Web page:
On Thursday night, Congress grabbed America by the hand, walked right up to the edge of a cliff overlooking a massive fiscal freefall, and closed its eyes. And the nation inched ever closer to heading into the abyss.
The fiscal cliff—a series of automatic tax hikes and spending cuts that are scheduled to kick in after the first of the year unless Congress and President Obama come up with an alternative—is an imperfect metaphor. Americans won’t immediately be forking over substantially more of their annual income, and the spending cuts will take a bit before the effects will fully be felt.
Still, a cliff by another name still ain’t great, and making matters even more frustrating to those of us who are being dragged to the edge is the knowledge that the coming crisis is an entirely invented, and thus, avoidable one. The cliff was constructed, recall, after Republicans and Democrats couldn’t agree on a deficit reduction plan last year; in exchange for raising the nation’s debt ceiling, Republicans demanded this pound of flesh, hoping that the threat of falling would be enough to concentrate the mind of budgeteers.
So with the holidays upon us, we thought we’d take a look at a few possible scenarios that might greet us in the new year:
1. Over the Cliff We Go
This is an idea that is growing in popularity among the outer edges of both the Democratic and Republican Parties. From the Democratic perspective, going over the cliff would result in the federal government finally being flush with revenue for the first time in a decade. Some nasty, politically distasteful military spending cuts would kick in, of the kind that would never be permitted to occur otherwise. Sure, there will be a world of pain in social programs—closed national parks, fewer food safety inspectors and the like—but Democrats think they will eventually get restored. What else to do, after all, with all that tax money now coming in? Plus, sacred entitlement programs will largely be spared. Hard-core Republicans have come around to this idea, too, since it will simultaneously provide them with a long sought after goal (cutting spending) and provide them with a way to avoid violating what they consider to be a sacred pledge (to never raise taxes.) This option is viewed with favor by members of Congress in both parties, since it allows them to do what they do best—nothing.
2. Going Over, Then Clambering Back
This option may be thought of as option 1A, since it involves tumbling over the cliff. Although in this scenario, Congress and the country don’t so much take a lover’s leap, as crawl downward, commando-style. By heading over the cliff one step at a time, they can crawl their way back.
So tax rates go up on everyone at the beginning of the year? Bah-humbug. The first thing Republicans and Democrats will do when they return is announce a tax cut for all Americans making less than $250,000, or $400,000 a year, or some other six-figure annual income. No one will have received a tax bill yet, so no one sees a smaller paycheck. Republicans and Democrats pat themselves on the back for cutting taxes and saving the union. The markets may be a bit spooked, but who isn’t used to Congress behaving erratically at this point?
3. Americans (Meaning Boehner and Obama) Come Together
Thursday night was a dreadfully embarrassing moment for House Speaker John Boehner, when as a stunt, he called for his GOP colleagues to vote on a bill that would only raise taxes on those making $1 million a year. They balked at his so-called Plan B because raising taxes on the rich is still raising taxes. Republicans all along had been thinking that they could pass a bill with just “the majority of the majority”—i.e, a majority of their caucus, along with a substantial number of Democrats. Now, it appears even such meager hopes were overblown. Could Boehner pass a bill with just a handful of his members concerned enough about what the cliff jumping will do to their party, and the whole of the Democratic caucus? It has happened before, and this time Boehner and Obama appear to have a framework worked out. Such a move could end Boehner’s stewardship of the speakership, but is there any worse job in America right now? Besides, at this point getting a Tea Partier like Eric Cantor in the speaker’s slot may be a better deal for everyone, since at least it will mean that the White House finally has somebody who can hold the Republican caucus together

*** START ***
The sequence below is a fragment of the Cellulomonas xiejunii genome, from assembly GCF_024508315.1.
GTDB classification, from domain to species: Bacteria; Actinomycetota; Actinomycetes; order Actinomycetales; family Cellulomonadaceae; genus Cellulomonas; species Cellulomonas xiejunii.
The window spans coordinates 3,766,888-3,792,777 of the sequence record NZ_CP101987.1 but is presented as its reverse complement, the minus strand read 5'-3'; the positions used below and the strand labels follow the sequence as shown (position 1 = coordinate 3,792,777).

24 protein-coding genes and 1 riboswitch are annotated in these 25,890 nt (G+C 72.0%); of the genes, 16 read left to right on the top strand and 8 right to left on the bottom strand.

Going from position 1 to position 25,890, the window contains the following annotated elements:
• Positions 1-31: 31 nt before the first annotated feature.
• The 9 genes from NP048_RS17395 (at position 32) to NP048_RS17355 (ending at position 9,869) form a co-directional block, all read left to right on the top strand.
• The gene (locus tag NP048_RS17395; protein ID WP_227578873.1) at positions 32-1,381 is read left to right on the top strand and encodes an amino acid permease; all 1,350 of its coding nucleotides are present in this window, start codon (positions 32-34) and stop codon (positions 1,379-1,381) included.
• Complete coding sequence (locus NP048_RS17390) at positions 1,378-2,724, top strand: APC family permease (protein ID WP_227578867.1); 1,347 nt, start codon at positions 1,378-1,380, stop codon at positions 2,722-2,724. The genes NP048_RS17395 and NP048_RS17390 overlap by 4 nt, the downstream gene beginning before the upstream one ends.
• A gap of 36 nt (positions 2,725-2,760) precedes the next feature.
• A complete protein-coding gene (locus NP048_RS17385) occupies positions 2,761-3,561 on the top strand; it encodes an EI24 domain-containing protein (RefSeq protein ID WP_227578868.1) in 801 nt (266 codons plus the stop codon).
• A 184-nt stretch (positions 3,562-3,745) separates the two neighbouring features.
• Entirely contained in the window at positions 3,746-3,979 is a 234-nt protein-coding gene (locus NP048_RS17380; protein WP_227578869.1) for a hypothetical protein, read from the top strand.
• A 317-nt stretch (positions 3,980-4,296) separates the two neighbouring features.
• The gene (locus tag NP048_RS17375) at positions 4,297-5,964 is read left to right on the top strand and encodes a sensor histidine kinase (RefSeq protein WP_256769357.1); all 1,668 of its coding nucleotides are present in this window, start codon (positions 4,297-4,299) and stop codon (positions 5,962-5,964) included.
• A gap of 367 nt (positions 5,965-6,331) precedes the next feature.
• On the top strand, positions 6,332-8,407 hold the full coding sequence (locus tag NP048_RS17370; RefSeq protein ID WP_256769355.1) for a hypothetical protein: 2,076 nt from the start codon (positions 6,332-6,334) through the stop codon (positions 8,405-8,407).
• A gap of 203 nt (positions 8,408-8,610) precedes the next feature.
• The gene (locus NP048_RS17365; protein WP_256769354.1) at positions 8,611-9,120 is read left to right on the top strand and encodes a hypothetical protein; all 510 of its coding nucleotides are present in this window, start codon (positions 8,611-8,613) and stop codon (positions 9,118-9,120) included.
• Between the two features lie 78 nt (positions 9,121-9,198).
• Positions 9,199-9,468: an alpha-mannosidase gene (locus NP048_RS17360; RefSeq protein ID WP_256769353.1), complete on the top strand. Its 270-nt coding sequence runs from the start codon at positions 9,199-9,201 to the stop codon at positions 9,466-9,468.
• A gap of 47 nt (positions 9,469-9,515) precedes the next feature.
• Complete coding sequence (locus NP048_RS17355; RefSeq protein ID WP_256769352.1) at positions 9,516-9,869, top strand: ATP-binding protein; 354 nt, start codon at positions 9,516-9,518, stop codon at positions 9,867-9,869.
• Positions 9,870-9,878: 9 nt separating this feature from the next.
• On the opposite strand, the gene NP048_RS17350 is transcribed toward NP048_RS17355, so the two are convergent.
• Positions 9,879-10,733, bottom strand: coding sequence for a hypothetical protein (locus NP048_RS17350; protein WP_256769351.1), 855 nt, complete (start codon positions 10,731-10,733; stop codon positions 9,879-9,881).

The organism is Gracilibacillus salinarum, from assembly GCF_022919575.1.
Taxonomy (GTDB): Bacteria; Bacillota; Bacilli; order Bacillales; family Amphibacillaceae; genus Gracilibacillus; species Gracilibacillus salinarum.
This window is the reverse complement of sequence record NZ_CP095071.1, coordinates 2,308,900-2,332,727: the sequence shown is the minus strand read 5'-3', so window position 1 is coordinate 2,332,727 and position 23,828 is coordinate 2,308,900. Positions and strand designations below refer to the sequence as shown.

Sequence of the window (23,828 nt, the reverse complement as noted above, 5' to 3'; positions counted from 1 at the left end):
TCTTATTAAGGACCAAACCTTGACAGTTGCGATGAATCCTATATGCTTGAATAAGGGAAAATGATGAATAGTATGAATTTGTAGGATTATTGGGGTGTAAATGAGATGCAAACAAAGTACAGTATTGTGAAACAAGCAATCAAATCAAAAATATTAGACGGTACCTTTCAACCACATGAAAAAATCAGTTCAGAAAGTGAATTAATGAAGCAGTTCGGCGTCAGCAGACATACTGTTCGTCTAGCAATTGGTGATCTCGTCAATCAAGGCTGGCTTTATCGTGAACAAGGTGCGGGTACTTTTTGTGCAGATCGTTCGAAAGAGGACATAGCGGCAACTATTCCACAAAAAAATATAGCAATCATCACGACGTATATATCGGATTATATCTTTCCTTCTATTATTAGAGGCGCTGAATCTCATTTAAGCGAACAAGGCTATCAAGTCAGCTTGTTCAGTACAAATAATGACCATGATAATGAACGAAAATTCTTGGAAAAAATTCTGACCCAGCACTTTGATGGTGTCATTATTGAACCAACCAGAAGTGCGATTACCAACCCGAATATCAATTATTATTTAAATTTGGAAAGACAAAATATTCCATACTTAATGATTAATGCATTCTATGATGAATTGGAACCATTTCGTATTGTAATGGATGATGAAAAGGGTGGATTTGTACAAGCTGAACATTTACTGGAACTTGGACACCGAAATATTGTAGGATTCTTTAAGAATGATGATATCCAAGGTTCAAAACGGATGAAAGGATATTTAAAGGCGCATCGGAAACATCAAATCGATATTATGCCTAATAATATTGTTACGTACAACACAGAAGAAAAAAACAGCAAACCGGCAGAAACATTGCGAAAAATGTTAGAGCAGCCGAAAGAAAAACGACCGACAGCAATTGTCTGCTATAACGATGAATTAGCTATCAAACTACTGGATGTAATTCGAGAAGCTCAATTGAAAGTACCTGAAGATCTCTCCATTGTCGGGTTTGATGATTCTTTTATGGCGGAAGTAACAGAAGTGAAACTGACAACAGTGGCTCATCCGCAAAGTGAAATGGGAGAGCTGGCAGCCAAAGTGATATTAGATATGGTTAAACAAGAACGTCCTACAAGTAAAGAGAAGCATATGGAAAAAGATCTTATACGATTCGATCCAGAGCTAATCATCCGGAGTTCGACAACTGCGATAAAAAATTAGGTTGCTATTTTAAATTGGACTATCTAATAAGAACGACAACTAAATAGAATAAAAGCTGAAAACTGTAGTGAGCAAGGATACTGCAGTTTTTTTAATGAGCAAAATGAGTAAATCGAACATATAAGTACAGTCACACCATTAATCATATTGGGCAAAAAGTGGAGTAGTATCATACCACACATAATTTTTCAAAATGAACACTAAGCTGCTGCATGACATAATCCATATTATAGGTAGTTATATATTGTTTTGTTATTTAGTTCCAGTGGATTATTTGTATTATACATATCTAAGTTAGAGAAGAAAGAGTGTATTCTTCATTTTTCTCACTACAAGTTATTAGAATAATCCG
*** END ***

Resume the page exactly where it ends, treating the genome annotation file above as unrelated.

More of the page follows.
4. The Mayan Apocalypse
The chances of this passing were never great, but went down a lot this morning when December 21st dawned as so many days before it have. Still, something needs to break the logjam, right? And nothing seems quite so fantastical any more as the notion of Washington figuring their way out of this mess on their own.
After the House approved the Senate's fiscal cliff deal late Tuesday night, President Obama sent a message to the next Congress, arguing for a balanced approach to deficit reduction. And he was clear about his position on the coming debt ceiling debate. 'We can't not pay bills,' he said.
But Howard Kurtz says it could prove a pyrrhic victory that could threaten his second-term agenda.
Abby Haglage peeks at the fiscal-cliff wish lists of Obama, Pelosi, Boehner, and more.
It was an ugly scramble—and leaves us facing yet another fiscal showdown before spring, says John Avlon.
The president’s budget battle is really a fight with 200 years of obstructionism and selfish greed. By Michael Tomasky.
Impress the relatives with tidbits from our guide on everything from the sequester to the supercommittee.
John Avlon on how our government turned to self-sabotage.
New polls shows that voters are ahead of politicians in understanding the necessity of reforming entitlement programs, writes Eleanor Clift.